When it comes to selecting a career path in the field of pharmacy, there are plenty of choices – community pharmacy, hospital-based, industry, and many others. One path that students may not have a great deal of exposure to includes the addition of holistic pharmacy as an added component to caring for patients.
Zoom Heaton, who earned her bachelor’s degree in pharmacy from the University of South Carolina College of Pharmacy in 1992, discovered that she could significantly help many of her patients through the use of natural therapies in combination with traditional medicines.
While earning her degree, Heaton also gained valuable experience working at Middleburg Pharmacy working under the guidance of John Owen, ‘73.
“He showed me the ropes in diabetes education and taking care of patients,” Heaton recalls. “That inspired me to get my certification in diabetes education. I’m so grateful for that first opportunity.”
Heaton went on to advance her experience by working in a pediatrician’s office compounding children’s medicine. Eventually, that led to establishing TLC Medical Centre Pharmacy in Aiken, South Carolina along with a compounding pharmacy, Custom Prescription Compounders, LLC, located within. That was nineteen years ago.
It is our job to look at everything our patients are taking and how they interact with each other. Medications are important but there are other ways to think about health.
Zoom Heaton, R.Ph. TLC Medical Centre Pharmacy
“I began attending compounding seminars on anti-aging, hormone management, vitamins, supplements and nutrition,” says Heaton, who is board certified following a fellowship in anti-aging, metabolic and functional medicine.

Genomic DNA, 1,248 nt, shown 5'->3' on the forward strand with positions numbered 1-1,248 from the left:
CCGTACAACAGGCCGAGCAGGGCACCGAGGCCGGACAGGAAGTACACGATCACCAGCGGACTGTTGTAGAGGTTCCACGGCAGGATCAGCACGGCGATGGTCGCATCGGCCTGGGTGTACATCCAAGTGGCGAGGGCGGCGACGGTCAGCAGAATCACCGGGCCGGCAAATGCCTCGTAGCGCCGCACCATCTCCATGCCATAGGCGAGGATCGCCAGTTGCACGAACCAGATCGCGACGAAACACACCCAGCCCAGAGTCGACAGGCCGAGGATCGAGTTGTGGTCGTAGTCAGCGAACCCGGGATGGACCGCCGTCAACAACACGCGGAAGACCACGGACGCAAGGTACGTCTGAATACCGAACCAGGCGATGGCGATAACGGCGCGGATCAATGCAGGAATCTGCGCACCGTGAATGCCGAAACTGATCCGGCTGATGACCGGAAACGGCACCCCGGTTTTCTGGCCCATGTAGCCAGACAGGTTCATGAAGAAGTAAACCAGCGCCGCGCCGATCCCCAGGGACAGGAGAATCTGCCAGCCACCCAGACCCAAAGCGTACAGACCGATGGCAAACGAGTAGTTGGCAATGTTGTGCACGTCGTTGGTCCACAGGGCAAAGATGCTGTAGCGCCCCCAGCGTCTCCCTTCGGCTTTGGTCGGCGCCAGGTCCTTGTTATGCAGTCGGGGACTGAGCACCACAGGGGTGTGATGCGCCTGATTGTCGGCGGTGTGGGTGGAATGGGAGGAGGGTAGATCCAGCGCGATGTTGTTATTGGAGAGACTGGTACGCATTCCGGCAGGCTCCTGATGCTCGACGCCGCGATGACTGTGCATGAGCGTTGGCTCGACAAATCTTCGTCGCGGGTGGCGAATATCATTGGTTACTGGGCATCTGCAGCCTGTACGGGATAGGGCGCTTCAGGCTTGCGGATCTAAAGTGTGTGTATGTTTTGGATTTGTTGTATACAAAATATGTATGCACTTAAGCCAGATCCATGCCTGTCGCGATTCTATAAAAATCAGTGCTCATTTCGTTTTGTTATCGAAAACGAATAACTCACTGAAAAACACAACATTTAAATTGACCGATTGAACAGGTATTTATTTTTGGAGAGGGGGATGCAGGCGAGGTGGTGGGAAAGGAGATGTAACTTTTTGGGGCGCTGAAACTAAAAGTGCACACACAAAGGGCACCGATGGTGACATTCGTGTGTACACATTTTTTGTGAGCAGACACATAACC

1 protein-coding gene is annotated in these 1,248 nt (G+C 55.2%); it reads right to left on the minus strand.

“I realized these therapies work by integrating them in with the medications my patients were taking and understanding drug-induced nutritional deficiencies,” she adds.
Heaton has a tremendous passion for helping her patients find a better quality of life and advises students and practicing pharmacists alike to understand that there is more than one way to care for their patients.
“Our role is to take care of people. That is what pharmacy is about,” she says. “It is our job to look at everything our patients are taking and how they interact with each other. Medications are important but there are other ways to think about health.”
David Foreman, ‘87, found his way into holistic pharmacy following a ten-year career as an independent pharmacy owner. “I have people’s health at the forefront of my soul,” Foreman says, “and the community pharmacy was a great way to have a solid impact in my community.”
Foreman spent a great amount of time reading historical texts and learned that many medicines are plant-based, prompting him to add a botanical section to his pharmacy.
“I knew that my patients would have questions and I would need to be able to answer them,” he says. "There is so much science based on herbs that many only think of as weeds and seeds.”
Modern medicine and holistic medicine can be married to each other very happily.
David Foreman, R.Ph. Herbal Pharmacist
He founded Herbal Pharmacist to provide educational services to corporations, groups, and all forms of media about natural health and healing, including his own Sirius/XM radio show. Foreman then developed the company TriCeutics after realizing the need for better nutritional supplements containing multiple clinically proven ingredients.
“If people have the right lifestyle - eating correctly and exercising – their health can change with the addition of the right supplements in the correct amounts,” he says. “Pharmacists need to understand that these supplements do work. Modern medicine and holistic medicine can be married to each other very happily.”
Foreman encourages pharmacists and students who are just beginning their careers to keep an open mind.
“Fellow pharmacists are usually the hardest of those to embrace natural medicine,” he says. “Whether you believe it or not, it is important to be open to it, because you need to understand what your patients are doing. It is all about education and teaching patients about their health challenges and what they can do to support the treatment so they can make an educated decision about what is right for them.”